- Your student journalists are going to want to incorporate TikToks into your social feed if they don’t already. Here’s some thinking on how other media companies are doing it successfully.
- Might this be helpful for your students? Transgender People: A Guide for Reporters, from journalist and activist Gillian Branstetter.
Up for discussion
Two things I saw in The Media this week that might form some kind of basis for classroom discussion and learning. The first was Sorting Through The Racially Charged Wreckage Of The Pittsburgh Post-Gazette, a piece by WGBH News that outlines a series of frankly pretty wild events and missteps by that newsroom’s leadership, all around race. Then, there was My bad news judgment hurt Buffalo’s Black community. Ten years later, the lessons linger by Margaret Sullivan, now a Washington Post columnist who writes about her poor decision making 10 years ago as editor of the Buffalo (New York) News. Both demonstrate the potential for mistakes to have been avoided had Black journalists been in positions of power and leadership.
In both instances, we see White editorial leaders fail not just their audiences, but their own newsrooms. Have your students read the pieces and pick out pain points. Where did people go wrong in each instance? Where (if anywhere) did they go right? What would your students have done differently had they been in the leadership shoes of the Buffalo News and the Pittsburgh P0st-Gazette? How does this impact their impression of the importance of diversity in the newsroom, especially in leadership roles?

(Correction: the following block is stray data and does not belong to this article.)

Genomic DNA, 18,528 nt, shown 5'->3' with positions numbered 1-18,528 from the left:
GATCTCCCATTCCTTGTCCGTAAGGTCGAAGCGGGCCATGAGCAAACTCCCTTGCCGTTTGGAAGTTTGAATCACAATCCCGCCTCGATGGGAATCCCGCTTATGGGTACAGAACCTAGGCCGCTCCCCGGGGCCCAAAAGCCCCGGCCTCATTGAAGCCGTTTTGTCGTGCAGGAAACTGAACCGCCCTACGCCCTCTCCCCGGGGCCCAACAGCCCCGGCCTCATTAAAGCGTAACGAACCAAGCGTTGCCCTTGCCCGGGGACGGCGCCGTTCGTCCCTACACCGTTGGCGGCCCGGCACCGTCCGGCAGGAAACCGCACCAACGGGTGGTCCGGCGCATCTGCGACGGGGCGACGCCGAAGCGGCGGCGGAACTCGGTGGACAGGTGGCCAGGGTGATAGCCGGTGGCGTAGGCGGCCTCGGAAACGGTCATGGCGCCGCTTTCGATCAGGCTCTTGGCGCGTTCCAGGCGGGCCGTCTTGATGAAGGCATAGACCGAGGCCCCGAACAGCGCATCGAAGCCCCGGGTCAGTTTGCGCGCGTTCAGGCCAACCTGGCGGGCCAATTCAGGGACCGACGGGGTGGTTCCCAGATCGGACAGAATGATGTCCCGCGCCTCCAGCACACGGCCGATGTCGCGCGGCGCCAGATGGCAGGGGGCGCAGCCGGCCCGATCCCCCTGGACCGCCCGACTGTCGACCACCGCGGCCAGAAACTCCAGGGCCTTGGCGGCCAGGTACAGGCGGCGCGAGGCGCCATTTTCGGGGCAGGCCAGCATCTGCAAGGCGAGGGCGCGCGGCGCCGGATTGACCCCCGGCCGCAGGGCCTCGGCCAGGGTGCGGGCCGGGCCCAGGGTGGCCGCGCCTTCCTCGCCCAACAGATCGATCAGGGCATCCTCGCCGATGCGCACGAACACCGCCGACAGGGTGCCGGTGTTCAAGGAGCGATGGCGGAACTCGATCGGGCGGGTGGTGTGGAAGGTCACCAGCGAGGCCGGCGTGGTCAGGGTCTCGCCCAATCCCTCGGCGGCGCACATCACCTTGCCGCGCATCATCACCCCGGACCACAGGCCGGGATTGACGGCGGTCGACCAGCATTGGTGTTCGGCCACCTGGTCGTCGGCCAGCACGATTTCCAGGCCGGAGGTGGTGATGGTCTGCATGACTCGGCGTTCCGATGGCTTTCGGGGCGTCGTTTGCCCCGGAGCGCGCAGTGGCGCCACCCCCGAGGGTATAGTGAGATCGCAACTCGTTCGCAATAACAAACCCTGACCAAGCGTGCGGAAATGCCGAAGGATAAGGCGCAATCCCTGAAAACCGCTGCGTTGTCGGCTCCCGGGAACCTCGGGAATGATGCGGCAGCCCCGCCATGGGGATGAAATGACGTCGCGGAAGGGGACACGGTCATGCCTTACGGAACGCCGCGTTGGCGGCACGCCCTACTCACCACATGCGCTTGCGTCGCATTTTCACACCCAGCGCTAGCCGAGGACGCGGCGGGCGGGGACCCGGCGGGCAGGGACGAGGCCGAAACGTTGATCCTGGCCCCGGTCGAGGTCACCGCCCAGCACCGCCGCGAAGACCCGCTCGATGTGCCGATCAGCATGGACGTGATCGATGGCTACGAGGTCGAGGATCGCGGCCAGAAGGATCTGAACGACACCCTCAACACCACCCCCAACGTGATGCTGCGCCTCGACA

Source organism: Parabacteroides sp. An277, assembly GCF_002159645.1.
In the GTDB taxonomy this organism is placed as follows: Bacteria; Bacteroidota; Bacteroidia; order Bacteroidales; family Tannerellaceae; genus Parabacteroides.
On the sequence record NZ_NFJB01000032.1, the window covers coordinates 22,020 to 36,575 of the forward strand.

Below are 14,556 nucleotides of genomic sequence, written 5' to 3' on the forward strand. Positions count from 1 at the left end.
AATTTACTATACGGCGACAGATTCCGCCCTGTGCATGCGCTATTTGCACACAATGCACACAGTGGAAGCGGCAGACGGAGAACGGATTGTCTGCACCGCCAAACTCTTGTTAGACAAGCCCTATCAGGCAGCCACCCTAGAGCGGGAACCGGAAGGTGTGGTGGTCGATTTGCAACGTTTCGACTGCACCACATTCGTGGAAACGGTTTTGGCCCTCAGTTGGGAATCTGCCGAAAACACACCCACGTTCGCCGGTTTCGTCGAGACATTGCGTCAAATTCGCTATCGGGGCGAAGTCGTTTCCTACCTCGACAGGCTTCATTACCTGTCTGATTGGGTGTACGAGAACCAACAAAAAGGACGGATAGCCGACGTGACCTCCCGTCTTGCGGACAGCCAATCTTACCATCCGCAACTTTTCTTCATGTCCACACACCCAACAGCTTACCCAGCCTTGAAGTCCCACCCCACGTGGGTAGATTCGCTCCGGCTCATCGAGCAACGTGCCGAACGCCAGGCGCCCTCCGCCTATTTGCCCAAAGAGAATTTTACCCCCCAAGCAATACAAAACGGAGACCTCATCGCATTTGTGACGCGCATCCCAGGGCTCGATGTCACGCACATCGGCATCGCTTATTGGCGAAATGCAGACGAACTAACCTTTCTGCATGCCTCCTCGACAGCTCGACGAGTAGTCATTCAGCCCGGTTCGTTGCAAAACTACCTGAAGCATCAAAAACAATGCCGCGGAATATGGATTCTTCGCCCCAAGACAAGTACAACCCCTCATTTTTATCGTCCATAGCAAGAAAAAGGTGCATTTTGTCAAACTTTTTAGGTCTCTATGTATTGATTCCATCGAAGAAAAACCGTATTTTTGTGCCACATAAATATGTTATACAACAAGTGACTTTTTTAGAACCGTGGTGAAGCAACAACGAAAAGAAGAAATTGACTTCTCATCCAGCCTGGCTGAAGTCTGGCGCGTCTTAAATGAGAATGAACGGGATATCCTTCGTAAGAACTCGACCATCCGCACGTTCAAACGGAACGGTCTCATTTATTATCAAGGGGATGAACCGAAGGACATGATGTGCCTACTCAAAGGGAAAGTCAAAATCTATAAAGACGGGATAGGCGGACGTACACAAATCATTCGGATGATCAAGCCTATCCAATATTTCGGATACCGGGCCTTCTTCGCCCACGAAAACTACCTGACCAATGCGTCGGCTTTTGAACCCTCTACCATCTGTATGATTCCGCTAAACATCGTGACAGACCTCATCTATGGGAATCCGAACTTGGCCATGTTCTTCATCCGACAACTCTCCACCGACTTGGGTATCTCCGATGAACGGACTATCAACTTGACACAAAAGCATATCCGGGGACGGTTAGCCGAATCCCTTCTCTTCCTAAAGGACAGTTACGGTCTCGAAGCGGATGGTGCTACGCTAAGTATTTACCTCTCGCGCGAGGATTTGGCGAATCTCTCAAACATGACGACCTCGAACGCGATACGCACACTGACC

Fact-checking with the best of them
Poynter’s International Fact-Checking Network hosts Global Fact each year, but now it’s free, virtual and offers a new track for researchers. If you’re interested in incorporating more fact-checking lessons into your lessons or advice, you might think about joining these next week:
“False!” “Fake!” Or a big red “X”? Do our audiences understand the way we label misleading content?, Tuesday, June 23, noon-1 p.m. Eastern
Lessons of the “infodemic” for media studies, Wednesday, June 24, 9-10:15 a.m. Eastern
Fact-checking in school: Best practices from around the world, Thursday, June 25, noon-1 p.m. Eastern
With more than 150 speakers and 50+ hours of live discussions, panels, presentations and workshops, this will be the largest convening of fact-checkers ever. Check out the full schedule here.
One last thought
I read this quote from Thursday’s New York Times’ briefing by David Leonhardt and I felt it deeply: “Colleges have come rushing forth to announce that they will be inviting students back to campus this fall. But as I’ve spoken to college officials over the past few weeks — usually not for quotation — I’ve been struck by the difference between their public optimism and their private uncertainty.”
I can only imagine how difficult and stressful your lives are right now as you attempt to plan a thoughtful and rigorous fall for the students I know you care so deeply for, who are struggling themselves with so much fear and uncertainty. What are your concerns and struggles? Let me hear from you, and let’s talk about them.
Barbara Allen is the director of college programming. She can be reached at firstname.lastname@example.org or on Twitter, @barbara_allen_